Prosecutors unsure how judge’s promotion will affect Johnson trial

By NEAL WAGNER / City Editor

Prosecutors said they are unsure how a judge’s recent promotion to the Alabama Court of Criminal Appeals will affect the trial of the man charged with killing a Pelham Police officer.

Shortly after taking office, new Alabama Gov. Robert Bentley appointed Shelby County Circuit Court Judge Michael Joiner to the state court. Joiner has served with the Shelby County Circuit Court for more than 18 years.

Joiner will fill the vacancy left on the Court of Criminal Appeals after Judge Jim Main was appointed to the Alabama Supreme Court in January.

Joiner’s appointment came less than a month after he set an April 4 trial date for Bart Wayne Johnson, who is charged with the December 2009 shooting death of on-duty Pelham Police officer Philip Davis.

Johnson is charged with two counts of capital murder, one for intentionally killing an on-duty police officer and another for intentionally causing death by shooting from an occupied vehicle.

Because Joiner was the judge presiding over Johnson’s case, Assistant District Attorney Bill Bostick said Joiner’s promotion likely will affect the trial.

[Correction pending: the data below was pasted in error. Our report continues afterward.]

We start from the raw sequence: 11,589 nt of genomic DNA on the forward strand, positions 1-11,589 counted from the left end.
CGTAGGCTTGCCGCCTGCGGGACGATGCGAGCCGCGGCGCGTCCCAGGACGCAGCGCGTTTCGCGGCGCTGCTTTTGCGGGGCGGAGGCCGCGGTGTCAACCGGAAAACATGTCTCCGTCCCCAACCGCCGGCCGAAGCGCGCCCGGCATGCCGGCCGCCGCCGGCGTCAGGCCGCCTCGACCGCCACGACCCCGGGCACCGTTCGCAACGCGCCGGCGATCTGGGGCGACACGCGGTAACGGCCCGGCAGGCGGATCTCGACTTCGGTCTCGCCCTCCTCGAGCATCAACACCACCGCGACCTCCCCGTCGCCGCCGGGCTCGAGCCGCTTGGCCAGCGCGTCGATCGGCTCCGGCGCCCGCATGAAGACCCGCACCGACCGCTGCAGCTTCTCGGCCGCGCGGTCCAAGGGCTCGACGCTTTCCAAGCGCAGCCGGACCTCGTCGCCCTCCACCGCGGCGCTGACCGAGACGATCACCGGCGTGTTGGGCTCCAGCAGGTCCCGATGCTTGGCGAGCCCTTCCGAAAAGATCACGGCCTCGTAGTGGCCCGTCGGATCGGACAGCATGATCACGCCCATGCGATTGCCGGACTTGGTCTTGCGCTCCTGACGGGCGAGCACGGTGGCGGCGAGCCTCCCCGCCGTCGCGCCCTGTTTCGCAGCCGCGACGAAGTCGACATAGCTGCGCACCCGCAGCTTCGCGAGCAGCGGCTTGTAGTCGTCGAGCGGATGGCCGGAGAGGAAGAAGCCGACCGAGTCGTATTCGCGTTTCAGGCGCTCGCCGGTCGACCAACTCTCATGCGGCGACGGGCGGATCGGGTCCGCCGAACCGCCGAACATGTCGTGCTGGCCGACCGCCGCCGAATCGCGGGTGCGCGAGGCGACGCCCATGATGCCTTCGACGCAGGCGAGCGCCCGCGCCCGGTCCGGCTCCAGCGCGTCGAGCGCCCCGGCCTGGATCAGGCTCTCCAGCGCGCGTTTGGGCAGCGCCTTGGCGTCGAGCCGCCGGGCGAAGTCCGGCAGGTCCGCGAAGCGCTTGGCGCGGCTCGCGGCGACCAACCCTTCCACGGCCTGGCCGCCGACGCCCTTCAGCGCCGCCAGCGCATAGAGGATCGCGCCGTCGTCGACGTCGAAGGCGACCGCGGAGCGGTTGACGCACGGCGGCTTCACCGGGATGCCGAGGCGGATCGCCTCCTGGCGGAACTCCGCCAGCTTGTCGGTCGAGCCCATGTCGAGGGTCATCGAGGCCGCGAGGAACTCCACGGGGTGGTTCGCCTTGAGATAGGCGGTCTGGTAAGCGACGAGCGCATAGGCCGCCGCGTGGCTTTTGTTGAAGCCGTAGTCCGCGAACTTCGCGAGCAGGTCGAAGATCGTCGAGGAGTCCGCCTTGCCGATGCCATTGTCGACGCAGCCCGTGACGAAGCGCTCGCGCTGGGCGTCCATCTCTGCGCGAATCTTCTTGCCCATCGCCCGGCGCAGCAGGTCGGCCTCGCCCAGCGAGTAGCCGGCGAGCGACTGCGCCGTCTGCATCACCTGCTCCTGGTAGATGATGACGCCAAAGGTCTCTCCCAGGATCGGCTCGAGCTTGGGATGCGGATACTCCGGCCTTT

“Judge Joiner was the judge appointed to that trial, so him leaving can’t help but have an impact on the trial,” Bostick said. “He will move into that (Court of Criminal Appeals) position fairly soon.”

Although Johnson’s case was originally set to go to trial on Feb. 14, Joiner rescheduled it after Johnson’s defense attorneys, Charles Salvagio and Gregory Cox, requested a continuance in December 2010.

Bostick said he was not surprised by Joiner’s appointment to the state court, but he said the move leaves many unanswered questions in the Shelby County court.

“Sometimes these things happen. He’s done such a great job here that I should have anticipated that he would be called to higher service,” Bostick said of Joiner. “But we have some mechanics here that need to be worked out.”

Joiner’s departure from the court is further complicated because fellow Circuit Court Judge Hub Harrington is still recovering from injuries he sustained when he was struck by a car in Arizona while at the BCS National Championship game.

Harrington almost died from internal complications he suffered following the wreck, and returned to Shelby County in late January.

If Harrington and Joiner are absent from the county court at the same time, only Circuit judges Hewitt Conwill and Daniel Reeves would be left to handle the county’s caseload.

“I have equal confidence in our other judges,” Bostick said. “But the logistics of that will still have to be worked out.”

For now, Bostick said he and other prosecutors will continue to prepare to go to trial on April 4.

“From the DA’s perspective, we will continue to be ready for that April 4 trial date,” he said. “We’ll just have to see what happens.”